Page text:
Thanks to national treasure David Attenborough and his eye-opening Blue Planet 2, the world is finally taking notice of the devastating impact single-use plastics have on our oceans…
We now know that every day approximately 8 million pieces of plastic pollution find their way into our oceans.
And single-use plastics (think the packaging on your grapes or the water bottle you picked up with lunch) are regular culprits.
Fun (read: terrifying) fact: a plastic bottle can last for 450 years in the marine environment, breaking down into smaller fragments over time.
While we know you are a particularly conscientious bunch, and are probably still haunted by images of dolphins trapped in plastic fishing nets, living an eco-friendly life can be tricky.
So, we’ve rounded up six easy switches you can make in your home to create a space that is bit more environmentally friendly and little kinder to our planet.
Ditch the paper towels
The high environmental impact of producing, transporting and (after just one use) disposing of paper towels means that there is a 10g CO2e carbon footprint per paper towel you use.
That’s a clear argument for switching to reusable dish cloths to clean surfaces in your home.
Think before you wrap
Take notice of how frequently you use plastic in your kitchen.
Take a second each time you reach for the cling film or put your lunch into a sandwich bag. It’s frightening to realise just how much single-use plastic has become an everyday item.
Invest in a few glass storage dishes for leftovers (we love these from Ikea) and opt for some recyclable greaseproof paper to wrap sandwiches in. Added bonus – you’ve got yourself a Pinterest-worthy packed lunch.
Find a local market for your fresh produce
As well as supporting local producers, opting to buy your fruit and veg from a local market has the added benefit of reducing single-use plastic.
Ever noticed how your supermarket-bought produce comes in endless plastic wrapping? Feel the pang of guilt after opening your fruit and vegetables and practically filling your bin with plastic? Us, too.
Shopping at a local market will mean you’re already reducing your waste. Take a tote bag to load up with fresh produce and you can shop guilt-free.
Invest in a Brita water jug
We all know we’re supposed to drink loads of water during the day, but it can be an expensive and plastic-prone habit if you’re going for bottled water.
Here’s something that will blow your mind: Over half (55%) of all bottled water buyers buy it to drink at home.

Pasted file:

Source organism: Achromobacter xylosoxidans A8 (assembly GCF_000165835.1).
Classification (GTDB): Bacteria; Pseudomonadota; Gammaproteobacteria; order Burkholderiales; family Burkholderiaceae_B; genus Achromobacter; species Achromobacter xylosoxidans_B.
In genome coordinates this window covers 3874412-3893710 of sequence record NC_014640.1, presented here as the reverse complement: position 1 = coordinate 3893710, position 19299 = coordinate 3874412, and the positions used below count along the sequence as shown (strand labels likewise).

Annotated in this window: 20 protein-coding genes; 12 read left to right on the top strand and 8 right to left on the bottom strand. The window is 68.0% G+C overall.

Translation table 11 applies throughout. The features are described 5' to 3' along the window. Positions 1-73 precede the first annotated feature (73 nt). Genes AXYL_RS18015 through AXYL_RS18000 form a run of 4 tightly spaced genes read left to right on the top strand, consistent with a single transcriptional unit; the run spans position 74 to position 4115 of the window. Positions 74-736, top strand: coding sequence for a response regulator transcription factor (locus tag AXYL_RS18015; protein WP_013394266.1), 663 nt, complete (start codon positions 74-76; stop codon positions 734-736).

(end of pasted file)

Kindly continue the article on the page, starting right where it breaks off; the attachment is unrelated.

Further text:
Treat yourself to a Brita water jug for the house (plus a fill&go water filter bottle for when you’re out and about), and you’ll easily do your bit to minimise that stat without sacrificing great-tasting water.
Put cosmetic bottles and packaging to good use
Many high street beauty brands are now doing their bit to ensure as many empties as possible are recycled and repurposed – and they are even rewarding customers for their efforts.
Mac offers a lipstick after returning six primary packaging containers. Meanwhile, if you return 10 Kiehl’s empty products of any size, you’ll get a free travel-size item.
Natural cleaning products
Chemical cleaning products can impact your health and the environment. Thankfully, brands such as Method and Ecover are readily available in most supermarkets and are devoid of harmful chemicals without compromising on effectiveness.
Plus both brands make their bottles from recycled plastic.
We’re huge fans of Method’s limited edition rose-gold range, for obvious reasons.
We’ve got quite the bundle to give away (worth £500), courtesy of Brita.
We’ve teamed up with them to give away a Water Filter Tap including a year’s supply of filters*, a Water Filter Kettle as well as a Fill&Go bottle so you can enjoy great tasting filtered water on the go as well as at home.
To be in with a chance simply answer the question below, and find out more about the Brita range here.
*based on exchanging every 3 months
Oh no, you’re a little late!
Sorry, the promotion closed over 1 year ago. Don’t worry, you’re still a winner to us. We have loads of other competitions running every week.
*based on exchanging every 3 months